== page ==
I got a lot of lovely presents for my birthday, but this really took the biscuit (you’ll have to allow me that one). The brownies, which were apparently inspired by the mention of some similar ones on this very blog, were the best I’ve ever had, and everything else was even more delicious for the unexpectedness of this perfect gift. Thanks, Helen!

Ah, Fridays: pretty much half-day closing for my work-brain over the summer. And what better way to spend the afternoon than indulging in a spot of tipsy baking? Two cake-obsessed women + one bottle of rosé prosecco = a bake-fest of extreme (and very gooey) proportions.

Armed with a copy of Leila Lindholm’s A Piece of Cake, we set to with gusto. We quickly settled on a plan: one batch of Leila’s classic cupcakes and one batch of raspberry ones, so we started off by making a double helping of her basic cupcake batter. In spite of the slightly unusual recipe – which called for melted butter to be mixed into the beaten eggs and sugar rather than creaming the butter and sugar together first – and several aching arms between us, we soon ended up with a successfully uncurdled batter. This was no thanks at all to the typo in the first line of the recipe, where the word ‘butter’ was substituted for ‘sugar’…

The next stage was to add fresh raspberries to half of the mixture, and bake both batches.

A lesson in why you shouldn't bake when you're tipsy

A lesson in why you shouldn't bake when you're tipsy

After a lot of messing around with temperatures, swapping the trays around in the oven, and generally being impatient (in our defence, they did take a lot longer than the specified 15 minutes), the cakes were ready.

Are they cool yet?

Are they cool yet?

We’d been horribly frustrated in our attempts to get cream cheese for the two icings – white chocolate and cream cheese for the plain cupcakes, and raspberry and cream cheese for the fruity ones – and ended up having to settle for the extra-light version. Not ideal, but they weren’t likely to last that long in any case.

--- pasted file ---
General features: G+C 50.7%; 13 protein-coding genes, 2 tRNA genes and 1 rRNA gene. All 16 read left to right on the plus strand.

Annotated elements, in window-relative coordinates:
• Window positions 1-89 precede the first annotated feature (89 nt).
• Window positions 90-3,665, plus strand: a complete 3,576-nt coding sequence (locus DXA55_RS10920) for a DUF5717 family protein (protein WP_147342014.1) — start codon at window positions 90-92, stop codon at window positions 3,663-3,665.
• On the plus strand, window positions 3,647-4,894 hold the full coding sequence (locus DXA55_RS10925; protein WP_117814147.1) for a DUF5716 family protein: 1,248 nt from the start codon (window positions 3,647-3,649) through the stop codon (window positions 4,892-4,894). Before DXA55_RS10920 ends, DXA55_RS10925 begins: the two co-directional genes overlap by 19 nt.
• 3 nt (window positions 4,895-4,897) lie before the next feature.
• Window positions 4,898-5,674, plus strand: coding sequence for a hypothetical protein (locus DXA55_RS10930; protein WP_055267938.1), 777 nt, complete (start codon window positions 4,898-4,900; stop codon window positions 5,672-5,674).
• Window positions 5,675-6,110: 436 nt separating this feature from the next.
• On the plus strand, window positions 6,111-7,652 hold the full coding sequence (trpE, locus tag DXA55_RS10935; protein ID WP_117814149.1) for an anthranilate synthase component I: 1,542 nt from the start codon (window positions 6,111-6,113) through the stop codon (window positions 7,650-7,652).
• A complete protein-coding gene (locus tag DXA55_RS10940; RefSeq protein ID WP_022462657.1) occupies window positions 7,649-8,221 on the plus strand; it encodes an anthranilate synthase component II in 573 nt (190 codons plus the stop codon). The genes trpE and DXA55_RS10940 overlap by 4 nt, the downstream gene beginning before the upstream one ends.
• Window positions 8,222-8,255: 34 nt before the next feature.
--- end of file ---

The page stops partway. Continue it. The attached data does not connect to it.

Beautiful!

Beautiful!

 

They were pretty while they lasted…

They were pretty while they lasted…

 

An excellent afternoon's work

An excellent afternoon's work

 

Our willing tester prepares to take the first bite… impatience and a searingly hot kitchen made for runny icing.

Our willing tester prepares to take the first bite… Impatience and a searingly hot kitchen made for runny icing.

Even after last week’s giant cupcake extravaganza, I was monumentally excited to hear that a new cupcake shop would be opening in Covent Garden’s piazza this week. Yes, you can always make your own, but sometimes you need a quick fix of sugary, cakey perfection, and Ella’s Bakehouse can certainly help you out on that score.

At £2 a pop, these delicious morsels are just the right size, with a perfect icing-to-cake balance (take note, Peyton & Byrne. There shouldn’t be more icing than there is cake). We settled on a selection of three cupcakes between the two of us, purely in the interest of research, of course.

First up, the red velvet

First up, the red velvet

The red velvet cupcake was gorgeous, and tasted just as good as it looked, with smooth, sweet cream cheese icing and chocolatey red sponge.

My favourite was to follow, however: the peanut butter cupcake. I’m only really a fan of peanut butter when it’s offset by something sweet – chocolate, most often – and so the salty, nutty chunks worked a treat alongside the topping. The edible glitter was just the icing on the cake (forgive me that one).

Clockwise from left: red velvet; peanut butter; ginger with white chocolate icing

Clockwise from left: red velvet; peanut butter; ginger with white chocolate icing

The ginger cupcake with white chocolate icing was the least successful of the three. Although still perfectly cooked and textured, I would have liked some more ginger flavour; perhaps a few little chunks of crystallised ginger in the sponge for a bit of fiery zing. Still polished the whole thing off, of course. Is it wrong that I ate it for breakfast?

P.S. I went back for mini vanilla cupcakes with buttercream a few days later…

P.S. I went back for mini vanilla cupcakes with buttercream a few days later…